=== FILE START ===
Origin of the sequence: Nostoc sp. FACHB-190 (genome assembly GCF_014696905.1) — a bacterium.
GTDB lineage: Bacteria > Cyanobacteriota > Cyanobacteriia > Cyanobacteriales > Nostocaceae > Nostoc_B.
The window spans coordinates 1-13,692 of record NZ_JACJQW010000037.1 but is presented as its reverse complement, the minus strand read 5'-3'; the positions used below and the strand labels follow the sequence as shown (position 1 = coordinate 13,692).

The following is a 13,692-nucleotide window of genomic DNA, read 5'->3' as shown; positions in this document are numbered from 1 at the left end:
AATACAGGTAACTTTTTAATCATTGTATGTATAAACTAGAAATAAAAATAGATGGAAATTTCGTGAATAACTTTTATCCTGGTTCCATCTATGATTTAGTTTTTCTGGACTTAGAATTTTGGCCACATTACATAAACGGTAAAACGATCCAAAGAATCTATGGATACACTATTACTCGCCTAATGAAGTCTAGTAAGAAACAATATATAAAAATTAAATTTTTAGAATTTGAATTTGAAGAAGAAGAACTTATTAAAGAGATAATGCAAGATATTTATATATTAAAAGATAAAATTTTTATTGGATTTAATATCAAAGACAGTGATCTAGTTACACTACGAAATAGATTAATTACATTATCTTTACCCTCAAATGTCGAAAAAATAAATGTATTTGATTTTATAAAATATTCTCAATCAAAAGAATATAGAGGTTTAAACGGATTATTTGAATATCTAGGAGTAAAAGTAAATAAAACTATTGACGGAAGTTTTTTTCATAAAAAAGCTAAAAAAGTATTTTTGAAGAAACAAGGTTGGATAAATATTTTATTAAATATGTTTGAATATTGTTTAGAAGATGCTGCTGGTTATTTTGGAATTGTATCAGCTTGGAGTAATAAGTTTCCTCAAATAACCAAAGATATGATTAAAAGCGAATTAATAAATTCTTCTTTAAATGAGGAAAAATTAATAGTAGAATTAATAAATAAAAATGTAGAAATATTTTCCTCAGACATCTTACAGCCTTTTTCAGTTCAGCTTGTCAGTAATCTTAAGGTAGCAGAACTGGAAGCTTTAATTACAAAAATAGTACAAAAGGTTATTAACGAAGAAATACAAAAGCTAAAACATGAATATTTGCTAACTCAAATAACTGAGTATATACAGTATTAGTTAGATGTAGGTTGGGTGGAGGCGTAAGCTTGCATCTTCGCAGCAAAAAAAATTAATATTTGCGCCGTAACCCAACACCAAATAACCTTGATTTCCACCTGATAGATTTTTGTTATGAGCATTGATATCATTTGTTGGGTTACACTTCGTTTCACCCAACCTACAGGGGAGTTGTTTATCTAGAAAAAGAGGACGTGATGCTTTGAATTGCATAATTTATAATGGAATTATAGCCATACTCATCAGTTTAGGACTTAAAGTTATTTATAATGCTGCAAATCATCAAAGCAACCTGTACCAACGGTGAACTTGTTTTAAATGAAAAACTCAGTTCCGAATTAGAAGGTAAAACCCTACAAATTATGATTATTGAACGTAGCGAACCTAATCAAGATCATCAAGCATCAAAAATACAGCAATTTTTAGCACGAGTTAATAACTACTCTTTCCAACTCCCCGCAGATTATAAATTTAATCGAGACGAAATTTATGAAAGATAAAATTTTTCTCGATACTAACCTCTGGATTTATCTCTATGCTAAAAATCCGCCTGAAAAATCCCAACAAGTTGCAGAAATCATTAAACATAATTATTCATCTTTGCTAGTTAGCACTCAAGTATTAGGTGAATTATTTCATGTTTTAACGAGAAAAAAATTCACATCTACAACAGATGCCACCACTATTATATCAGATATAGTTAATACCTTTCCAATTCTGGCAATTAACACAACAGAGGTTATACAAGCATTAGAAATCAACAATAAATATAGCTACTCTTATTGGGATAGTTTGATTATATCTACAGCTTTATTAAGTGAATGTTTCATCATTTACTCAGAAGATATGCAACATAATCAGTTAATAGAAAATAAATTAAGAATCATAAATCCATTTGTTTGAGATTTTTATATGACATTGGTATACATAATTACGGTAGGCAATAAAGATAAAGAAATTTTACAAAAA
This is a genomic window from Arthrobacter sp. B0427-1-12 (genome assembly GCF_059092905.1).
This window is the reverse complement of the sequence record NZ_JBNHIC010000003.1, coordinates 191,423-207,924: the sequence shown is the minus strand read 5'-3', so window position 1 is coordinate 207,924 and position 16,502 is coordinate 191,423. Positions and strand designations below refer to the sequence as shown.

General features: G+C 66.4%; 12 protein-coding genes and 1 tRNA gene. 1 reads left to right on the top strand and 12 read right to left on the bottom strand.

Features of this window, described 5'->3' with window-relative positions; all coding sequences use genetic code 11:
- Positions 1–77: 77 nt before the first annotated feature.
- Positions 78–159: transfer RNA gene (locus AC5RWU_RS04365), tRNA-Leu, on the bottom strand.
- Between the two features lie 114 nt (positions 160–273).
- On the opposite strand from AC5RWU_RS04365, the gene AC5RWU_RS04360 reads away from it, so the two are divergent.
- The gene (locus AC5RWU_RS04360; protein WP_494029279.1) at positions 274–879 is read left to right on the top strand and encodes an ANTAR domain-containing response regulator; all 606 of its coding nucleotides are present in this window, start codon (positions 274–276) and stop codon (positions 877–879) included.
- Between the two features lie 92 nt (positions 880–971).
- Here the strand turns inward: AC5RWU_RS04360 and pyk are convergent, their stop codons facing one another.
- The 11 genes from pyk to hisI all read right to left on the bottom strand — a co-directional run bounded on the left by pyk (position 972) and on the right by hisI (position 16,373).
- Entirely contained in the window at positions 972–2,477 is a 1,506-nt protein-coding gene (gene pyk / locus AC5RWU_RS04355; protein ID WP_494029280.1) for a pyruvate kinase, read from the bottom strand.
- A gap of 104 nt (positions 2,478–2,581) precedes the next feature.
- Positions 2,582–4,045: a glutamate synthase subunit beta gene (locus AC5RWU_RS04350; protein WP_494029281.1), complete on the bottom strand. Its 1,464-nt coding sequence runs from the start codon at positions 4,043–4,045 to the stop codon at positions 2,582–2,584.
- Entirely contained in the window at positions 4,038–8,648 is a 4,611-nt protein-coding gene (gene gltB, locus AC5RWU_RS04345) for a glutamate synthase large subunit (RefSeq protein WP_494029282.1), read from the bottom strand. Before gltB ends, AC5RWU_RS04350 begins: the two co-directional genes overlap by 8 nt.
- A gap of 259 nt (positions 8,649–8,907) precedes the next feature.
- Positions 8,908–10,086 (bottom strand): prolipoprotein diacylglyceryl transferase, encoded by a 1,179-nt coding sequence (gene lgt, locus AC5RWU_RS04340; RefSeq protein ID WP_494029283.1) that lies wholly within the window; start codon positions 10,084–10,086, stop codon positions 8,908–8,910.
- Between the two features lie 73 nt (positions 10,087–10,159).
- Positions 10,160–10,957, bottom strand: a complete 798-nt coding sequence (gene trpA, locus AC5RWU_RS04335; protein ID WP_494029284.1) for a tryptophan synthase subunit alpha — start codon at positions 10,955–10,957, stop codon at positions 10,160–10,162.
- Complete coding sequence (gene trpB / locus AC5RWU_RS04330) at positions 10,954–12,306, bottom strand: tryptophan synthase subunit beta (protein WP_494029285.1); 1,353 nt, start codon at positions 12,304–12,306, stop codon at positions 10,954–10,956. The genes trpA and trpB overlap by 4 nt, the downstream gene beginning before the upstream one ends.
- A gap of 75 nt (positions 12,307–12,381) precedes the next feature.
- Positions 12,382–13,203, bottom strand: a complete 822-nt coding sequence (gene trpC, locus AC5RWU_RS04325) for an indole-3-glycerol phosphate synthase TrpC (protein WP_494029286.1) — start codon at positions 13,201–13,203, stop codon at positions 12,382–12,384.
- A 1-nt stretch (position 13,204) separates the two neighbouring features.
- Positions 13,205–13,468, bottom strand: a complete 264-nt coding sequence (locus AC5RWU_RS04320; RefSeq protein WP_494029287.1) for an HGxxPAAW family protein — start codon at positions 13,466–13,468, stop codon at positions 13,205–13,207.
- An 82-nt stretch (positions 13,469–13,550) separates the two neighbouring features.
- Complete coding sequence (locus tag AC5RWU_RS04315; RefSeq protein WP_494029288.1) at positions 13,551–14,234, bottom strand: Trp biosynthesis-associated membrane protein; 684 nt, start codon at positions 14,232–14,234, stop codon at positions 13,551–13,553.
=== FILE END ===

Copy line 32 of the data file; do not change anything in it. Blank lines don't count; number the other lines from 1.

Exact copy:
- Complete coding sequence (locus tag AC5RWU_RS04315; RefSeq protein WP_494029288.1) at positions 13,551–14,234, bottom strand: Trp biosynthesis-associated membrane protein; 684 nt, start codon at positions 14,232–14,234, stop codon at positions 13,551–13,553.